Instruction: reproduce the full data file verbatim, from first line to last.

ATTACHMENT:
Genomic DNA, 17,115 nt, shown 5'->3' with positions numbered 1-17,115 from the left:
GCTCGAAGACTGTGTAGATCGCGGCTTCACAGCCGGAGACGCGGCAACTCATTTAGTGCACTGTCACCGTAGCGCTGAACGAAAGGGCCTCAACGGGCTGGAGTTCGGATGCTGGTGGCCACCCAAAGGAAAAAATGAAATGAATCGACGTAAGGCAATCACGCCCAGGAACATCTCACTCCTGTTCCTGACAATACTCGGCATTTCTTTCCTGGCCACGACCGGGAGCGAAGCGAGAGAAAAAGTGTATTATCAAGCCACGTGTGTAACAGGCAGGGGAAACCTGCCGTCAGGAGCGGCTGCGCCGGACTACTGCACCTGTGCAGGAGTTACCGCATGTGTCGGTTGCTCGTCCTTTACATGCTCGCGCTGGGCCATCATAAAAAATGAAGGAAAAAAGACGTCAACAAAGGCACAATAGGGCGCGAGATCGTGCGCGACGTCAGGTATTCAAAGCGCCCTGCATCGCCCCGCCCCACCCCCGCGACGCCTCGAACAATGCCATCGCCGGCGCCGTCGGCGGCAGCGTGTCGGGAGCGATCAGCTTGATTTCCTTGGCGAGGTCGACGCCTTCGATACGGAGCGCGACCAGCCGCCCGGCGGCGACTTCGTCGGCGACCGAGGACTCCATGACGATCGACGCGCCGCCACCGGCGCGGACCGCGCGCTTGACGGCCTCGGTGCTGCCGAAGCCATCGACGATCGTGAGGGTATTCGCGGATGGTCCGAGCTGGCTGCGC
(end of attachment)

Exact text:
Genomic DNA, 17,115 nt, shown 5'->3' with positions numbered 1-17,115 from the left:
GCTCGAAGACTGTGTAGATCGCGGCTTCACAGCCGGAGACGCGGCAACTCATTTAGTGCACTGTCACCGTAGCGCTGAACGAAAGGGCCTCAACGGGCTGGAGTTCGGATGCTGGTGGCCACCCAAAGGAAAAAATGAAATGAATCGACGTAAGGCAATCACGCCCAGGAACATCTCACTCCTGTTCCTGACAATACTCGGCATTTCTTTCCTGGCCACGACCGGGAGCGAAGCGAGAGAAAAAGTGTATTATCAAGCCACGTGTGTAACAGGCAGGGGAAACCTGCCGTCAGGAGCGGCTGCGCCGGACTACTGCACCTGTGCAGGAGTTACCGCATGTGTCGGTTGCTCGTCCTTTACATGCTCGCGCTGGGCCATCATAAAAAATGAAGGAAAAAAGACGTCAACAAAGGCACAATAGGGCGCGAGATCGTGCGCGACGTCAGGTATTCAAAGCGCCCTGCATCGCCCCGCCCCACCCCCGCGACGCCTCGAACAATGCCATCGCCGGCGCCGTCGGCGGCAGCGTGTCGGGAGCGATCAGCTTGATTTCCTTGGCGAGGTCGACGCCTTCGATACGGAGCGCGACCAGCCGCCCGGCGGCGACTTCGTCGGCGACCGAGGACTCCATGACGATCGACGCGCCGCCACCGGCGCGGACCGCGCGCTTGACGGCCTCGGTGCTGCCGAAGCCATCGACGATCGTGAGGGTATTCGCGGATGGTCCGAGCTGGCTGCGC